(Marc W. Kruman, pp 101-105) In 1776, when the Constitution of the State was adopted and a regular government organized under it, Henry Laurens was elected a delegate to the old Continental Congress. His talents, worth as well as abilities were soon discovered and valued by that noble band of patriots, and he was elected President of the Congress. Having been the first and most triumphant of merchants, he was now ranked among the most renowned of statesmen and patriots.

His correspondence whilst President of Congress fills two large folio volumes-still in manuscript in the records of the Federal Government. In 1778 Mr. Laurens resigned his seat in Congress and was selected Minister to Holland. He was captured by a British vessel on his way to Holland. He threw his papers overboard; however they were recovered by a sailor, and produced a declaration of war on the part of England against Holland. Laurens was committed a prisoner to the Tower of London, charged with high sedition as a British subject.

He was closely confined and not permitted to see any of his friends. The use of pen, ink and paper was denied him. Congress offered to exchange General Burgoyne for him, although the proposition was rejected. He remained in prison 15 months, and until the surrender of Lord Cornwallis. (James A. Rawley, pp 213-218) At the same time as a prisoner in the Tower of London he had the pleasure of hearing that the sword of Lord Cornwallis was surrendered to his son, John Laurens, who was selected by Washington to receive the same.

He went to Paris after his release, and there, with Dr. Franklin, John Adams and John Jay, signed the treaty of peace with the commissioners of France and England. He right away returned to Carolina, and all honors were tendered him. The Legislature proposed to elect him Governor, which he declined, and he as well declined a seat in Congress. Without his knowledge he was elected a member of the State Convention to consider the adoption of the Federal Constitution, however he refused to take his seat in the Convention.

His long confinement in prison had weakened his health; and the death of his brave and distinguished son, John Laurens, had broken his spirits, and he ceased to take any active part in public affairs. There was something charming, magnificent and mesmerizing in the character of Henry Laurens’s eldest son, John Laurens, “the Bayard of the South. ” He was killed in a little battle at the close of the war near Charleston, in the 27th year of his age. He had been educated in Europe, and left there at the age of 19 to support the cause of his country.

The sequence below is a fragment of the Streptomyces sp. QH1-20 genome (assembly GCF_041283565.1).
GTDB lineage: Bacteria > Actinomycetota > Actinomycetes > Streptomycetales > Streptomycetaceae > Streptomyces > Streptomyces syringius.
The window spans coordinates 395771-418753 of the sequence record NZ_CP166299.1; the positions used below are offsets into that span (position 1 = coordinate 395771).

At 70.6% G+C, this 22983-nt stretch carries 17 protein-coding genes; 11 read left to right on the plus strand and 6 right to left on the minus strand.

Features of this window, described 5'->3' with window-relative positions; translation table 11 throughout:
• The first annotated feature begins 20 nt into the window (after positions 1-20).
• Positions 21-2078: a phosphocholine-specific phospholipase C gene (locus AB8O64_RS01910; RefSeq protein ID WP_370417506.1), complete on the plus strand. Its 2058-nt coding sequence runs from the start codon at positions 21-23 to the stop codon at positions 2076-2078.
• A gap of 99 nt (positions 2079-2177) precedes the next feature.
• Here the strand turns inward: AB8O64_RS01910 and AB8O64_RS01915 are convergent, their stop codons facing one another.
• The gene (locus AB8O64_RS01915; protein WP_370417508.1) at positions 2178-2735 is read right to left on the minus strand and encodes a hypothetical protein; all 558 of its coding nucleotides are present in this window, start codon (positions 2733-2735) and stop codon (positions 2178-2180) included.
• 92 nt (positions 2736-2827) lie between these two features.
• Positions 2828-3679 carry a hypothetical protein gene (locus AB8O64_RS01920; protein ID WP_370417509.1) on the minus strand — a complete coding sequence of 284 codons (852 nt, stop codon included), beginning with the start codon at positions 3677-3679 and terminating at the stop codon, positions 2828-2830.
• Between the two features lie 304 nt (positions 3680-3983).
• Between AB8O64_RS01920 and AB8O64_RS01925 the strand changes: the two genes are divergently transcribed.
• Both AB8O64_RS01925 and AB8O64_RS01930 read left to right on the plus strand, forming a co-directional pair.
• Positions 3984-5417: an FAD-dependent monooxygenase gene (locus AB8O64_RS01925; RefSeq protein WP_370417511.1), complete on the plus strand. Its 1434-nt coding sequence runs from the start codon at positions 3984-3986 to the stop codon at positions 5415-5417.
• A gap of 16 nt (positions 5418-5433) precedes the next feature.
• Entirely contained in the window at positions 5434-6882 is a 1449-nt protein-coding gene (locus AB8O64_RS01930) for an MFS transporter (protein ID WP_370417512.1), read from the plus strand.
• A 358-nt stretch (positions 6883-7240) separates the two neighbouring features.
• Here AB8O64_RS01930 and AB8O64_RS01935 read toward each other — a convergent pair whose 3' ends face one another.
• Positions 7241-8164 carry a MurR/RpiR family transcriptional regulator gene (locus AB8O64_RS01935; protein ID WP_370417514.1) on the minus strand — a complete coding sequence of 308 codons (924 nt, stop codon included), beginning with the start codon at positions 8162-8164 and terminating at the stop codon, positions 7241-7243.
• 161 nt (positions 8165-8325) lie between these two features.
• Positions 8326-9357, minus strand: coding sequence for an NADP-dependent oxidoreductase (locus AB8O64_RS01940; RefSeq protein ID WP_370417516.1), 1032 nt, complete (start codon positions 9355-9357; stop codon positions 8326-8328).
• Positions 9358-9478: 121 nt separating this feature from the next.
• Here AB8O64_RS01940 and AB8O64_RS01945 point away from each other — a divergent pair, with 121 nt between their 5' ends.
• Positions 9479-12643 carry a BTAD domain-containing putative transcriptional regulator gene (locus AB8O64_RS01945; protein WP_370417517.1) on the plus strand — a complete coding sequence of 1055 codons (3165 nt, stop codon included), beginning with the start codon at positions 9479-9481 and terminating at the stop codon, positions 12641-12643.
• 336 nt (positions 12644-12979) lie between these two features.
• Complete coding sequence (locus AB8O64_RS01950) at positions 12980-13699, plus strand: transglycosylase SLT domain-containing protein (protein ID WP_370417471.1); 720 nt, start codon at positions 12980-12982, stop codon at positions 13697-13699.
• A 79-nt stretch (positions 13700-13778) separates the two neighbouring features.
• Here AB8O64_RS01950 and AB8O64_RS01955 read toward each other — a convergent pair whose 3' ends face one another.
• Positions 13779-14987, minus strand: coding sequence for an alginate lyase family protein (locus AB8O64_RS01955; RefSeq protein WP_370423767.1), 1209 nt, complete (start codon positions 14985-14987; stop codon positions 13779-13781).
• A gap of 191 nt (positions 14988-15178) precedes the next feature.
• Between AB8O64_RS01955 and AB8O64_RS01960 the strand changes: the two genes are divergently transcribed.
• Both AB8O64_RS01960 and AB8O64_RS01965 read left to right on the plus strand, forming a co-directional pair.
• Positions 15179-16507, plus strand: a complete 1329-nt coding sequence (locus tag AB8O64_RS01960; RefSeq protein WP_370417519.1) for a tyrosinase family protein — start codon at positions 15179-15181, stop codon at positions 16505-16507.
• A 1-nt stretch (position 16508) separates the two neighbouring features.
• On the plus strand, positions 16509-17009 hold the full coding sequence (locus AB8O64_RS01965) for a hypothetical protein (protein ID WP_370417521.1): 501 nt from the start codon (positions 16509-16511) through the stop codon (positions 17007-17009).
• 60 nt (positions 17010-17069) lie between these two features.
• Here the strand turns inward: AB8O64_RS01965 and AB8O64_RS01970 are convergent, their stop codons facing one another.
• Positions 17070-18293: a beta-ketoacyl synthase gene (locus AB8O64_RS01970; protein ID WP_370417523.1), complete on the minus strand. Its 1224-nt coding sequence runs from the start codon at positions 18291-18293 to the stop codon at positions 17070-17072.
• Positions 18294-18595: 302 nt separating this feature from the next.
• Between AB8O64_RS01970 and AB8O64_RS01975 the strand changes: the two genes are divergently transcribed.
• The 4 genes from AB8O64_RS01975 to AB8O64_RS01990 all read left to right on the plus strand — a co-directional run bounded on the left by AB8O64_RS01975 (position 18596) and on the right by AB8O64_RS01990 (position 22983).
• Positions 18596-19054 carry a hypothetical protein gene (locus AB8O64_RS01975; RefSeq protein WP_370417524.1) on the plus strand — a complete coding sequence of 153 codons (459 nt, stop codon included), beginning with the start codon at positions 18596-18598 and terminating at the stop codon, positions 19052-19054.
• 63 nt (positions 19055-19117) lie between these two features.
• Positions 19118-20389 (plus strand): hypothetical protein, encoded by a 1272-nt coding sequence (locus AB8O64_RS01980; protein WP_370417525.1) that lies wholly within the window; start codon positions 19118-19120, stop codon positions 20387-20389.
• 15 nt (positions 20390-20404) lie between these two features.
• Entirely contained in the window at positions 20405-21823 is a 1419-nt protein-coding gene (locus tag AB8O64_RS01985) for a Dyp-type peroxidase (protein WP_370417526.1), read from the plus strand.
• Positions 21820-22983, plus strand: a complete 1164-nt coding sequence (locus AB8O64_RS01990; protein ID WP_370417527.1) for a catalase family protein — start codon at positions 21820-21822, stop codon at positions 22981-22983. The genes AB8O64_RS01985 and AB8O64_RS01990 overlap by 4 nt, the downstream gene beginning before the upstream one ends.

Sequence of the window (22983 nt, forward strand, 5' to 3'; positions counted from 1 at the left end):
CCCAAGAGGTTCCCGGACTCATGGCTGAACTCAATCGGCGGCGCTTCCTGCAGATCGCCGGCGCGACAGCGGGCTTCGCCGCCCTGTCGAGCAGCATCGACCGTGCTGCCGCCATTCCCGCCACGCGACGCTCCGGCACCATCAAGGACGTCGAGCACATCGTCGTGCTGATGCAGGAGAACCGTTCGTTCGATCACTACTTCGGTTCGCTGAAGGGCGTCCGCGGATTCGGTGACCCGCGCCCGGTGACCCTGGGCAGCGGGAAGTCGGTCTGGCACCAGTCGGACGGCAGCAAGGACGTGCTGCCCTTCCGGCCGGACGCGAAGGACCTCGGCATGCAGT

He volunteered his services in the Continental army, and was soon taken by Washington into his military family as one of his aids. Congress directed Washington to give him the commission of a colonel in the line, which he declined to accept, as it would be doing unfairness to older officers to have himself placed over them. (James A. Rawley, pp 220-225) Henry Laurens himself was a true chevalier, as well as responded to several calls to the field of honor, and always received the fire of his adversary without returning it. He once induced a Negro man to be inoculated for the small-pox and he died. On his death-bed Mr.

Laurens told him that he would give his children their liberty because of his compliance with the unfortunate directions of his master. This promise Mr. Laurens devotedly executed after the death of the unfortunate man. Mr. Laurens’s treatment of his slaves was extremely praiseworthy. He made them work properly, and enforced amongst them decency, order and morality; he fed and clothed well, and freely contributed to their comforts. Nor did he abandon their religious instruction. He was strictly a religious man himself–a constant attendant at church on the Sabbath, both morning and evening, and a regular communicant.

Mr. Laurens left one son living at his death, and two daughters–one married Doctor Ramsay, the historian, as well as the other Governor Charles Pinckney, who was Minister at the Court of Madrid, and contributed mainly to the formation of the Constitution of the United States in the Federal Convention. Governor Pinckney left one son, Henry Laurens Pinckney, who was a member of Congress and Speaker of the House of Representatives of South Carolina. This son bore an outstanding likeness to his grandfather, Henry Laurens, in his face, as the grandfather is represented in his like-nesses.

Governor Robert Y. Hayne’s first wife was a granddaughter of Henry Laurens and the daughter of Governor Charles Pinckney. (James Haw, pp 25-27) Mr. Laurens died in his 69 year, on December 8, 1792. He lived to see his country free and independent, the implementation of the Constitution of the United States, and the wise administration of the Government for three years, under the administration of Washington as President of the Republic. Well may South Carolina be proud of Henry Laurens as one of her sons, well-known as a patriot and statesman, gifted with Roman virtue and Christian piety.

In his will he imperatively directs his son to wrap his body in 12 yards of tow cloth and burn it till it is completely consumed, and after that to collect his bones and ashes and bury them where he saw proper. This request was loyally executed by his merely surviving son, who married a Miss Rutledge, and had a large family of children. (Kathryn E. Holland Braund, pp 45-48)


Jack P. Greene. “The Papers of Henry Laurens. Vol. XVI: September 1, 1782-December 17, 1792”; Journal of Southern History, Vol. 72, 2006